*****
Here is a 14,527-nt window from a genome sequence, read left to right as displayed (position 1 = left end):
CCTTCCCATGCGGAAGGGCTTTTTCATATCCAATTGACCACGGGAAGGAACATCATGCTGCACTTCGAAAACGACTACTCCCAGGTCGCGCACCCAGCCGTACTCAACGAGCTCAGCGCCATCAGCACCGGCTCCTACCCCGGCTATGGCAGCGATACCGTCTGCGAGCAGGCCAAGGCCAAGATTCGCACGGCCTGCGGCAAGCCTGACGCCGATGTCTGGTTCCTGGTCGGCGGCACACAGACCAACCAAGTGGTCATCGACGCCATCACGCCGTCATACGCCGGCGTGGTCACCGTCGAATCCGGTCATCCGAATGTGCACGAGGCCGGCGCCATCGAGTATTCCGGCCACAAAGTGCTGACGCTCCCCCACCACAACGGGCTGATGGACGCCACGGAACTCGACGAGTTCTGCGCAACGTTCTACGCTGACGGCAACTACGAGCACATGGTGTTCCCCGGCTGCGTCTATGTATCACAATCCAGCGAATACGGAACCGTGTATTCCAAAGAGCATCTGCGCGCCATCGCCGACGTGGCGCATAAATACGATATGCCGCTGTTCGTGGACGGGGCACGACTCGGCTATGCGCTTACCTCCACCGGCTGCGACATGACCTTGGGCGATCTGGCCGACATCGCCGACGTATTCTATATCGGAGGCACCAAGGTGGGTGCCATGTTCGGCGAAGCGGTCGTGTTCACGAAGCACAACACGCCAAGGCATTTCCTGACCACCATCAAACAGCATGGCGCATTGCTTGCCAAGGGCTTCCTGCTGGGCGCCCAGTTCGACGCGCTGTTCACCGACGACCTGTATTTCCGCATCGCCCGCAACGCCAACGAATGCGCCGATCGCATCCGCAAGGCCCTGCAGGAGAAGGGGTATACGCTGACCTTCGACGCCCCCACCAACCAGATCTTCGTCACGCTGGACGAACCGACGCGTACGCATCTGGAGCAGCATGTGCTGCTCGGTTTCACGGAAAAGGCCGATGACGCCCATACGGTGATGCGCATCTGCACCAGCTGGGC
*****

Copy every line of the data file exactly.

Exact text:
Here is a 14,527-nt window from a genome sequence, read left to right as displayed (position 1 = left end):
CCTTCCCATGCGGAAGGGCTTTTTCATATCCAATTGACCACGGGAAGGAACATCATGCTGCACTTCGAAAACGACTACTCCCAGGTCGCGCACCCAGCCGTACTCAACGAGCTCAGCGCCATCAGCACCGGCTCCTACCCCGGCTATGGCAGCGATACCGTCTGCGAGCAGGCCAAGGCCAAGATTCGCACGGCCTGCGGCAAGCCTGACGCCGATGTCTGGTTCCTGGTCGGCGGCACACAGACCAACCAAGTGGTCATCGACGCCATCACGCCGTCATACGCCGGCGTGGTCACCGTCGAATCCGGTCATCCGAATGTGCACGAGGCCGGCGCCATCGAGTATTCCGGCCACAAAGTGCTGACGCTCCCCCACCACAACGGGCTGATGGACGCCACGGAACTCGACGAGTTCTGCGCAACGTTCTACGCTGACGGCAACTACGAGCACATGGTGTTCCCCGGCTGCGTCTATGTATCACAATCCAGCGAATACGGAACCGTGTATTCCAAAGAGCATCTGCGCGCCATCGCCGACGTGGCGCATAAATACGATATGCCGCTGTTCGTGGACGGGGCACGACTCGGCTATGCGCTTACCTCCACCGGCTGCGACATGACCTTGGGCGATCTGGCCGACATCGCCGACGTATTCTATATCGGAGGCACCAAGGTGGGTGCCATGTTCGGCGAAGCGGTCGTGTTCACGAAGCACAACACGCCAAGGCATTTCCTGACCACCATCAAACAGCATGGCGCATTGCTTGCCAAGGGCTTCCTGCTGGGCGCCCAGTTCGACGCGCTGTTCACCGACGACCTGTATTTCCGCATCGCCCGCAACGCCAACGAATGCGCCGATCGCATCCGCAAGGCCCTGCAGGAGAAGGGGTATACGCTGACCTTCGACGCCCCCACCAACCAGATCTTCGTCACGCTGGACGAACCGACGCGTACGCATCTGGAGCAGCATGTGCTGCTCGGTTTCACGGAAAAGGCCGATGACGCCCATACGGTGATGCGCATCTGCACCAGCTGGGC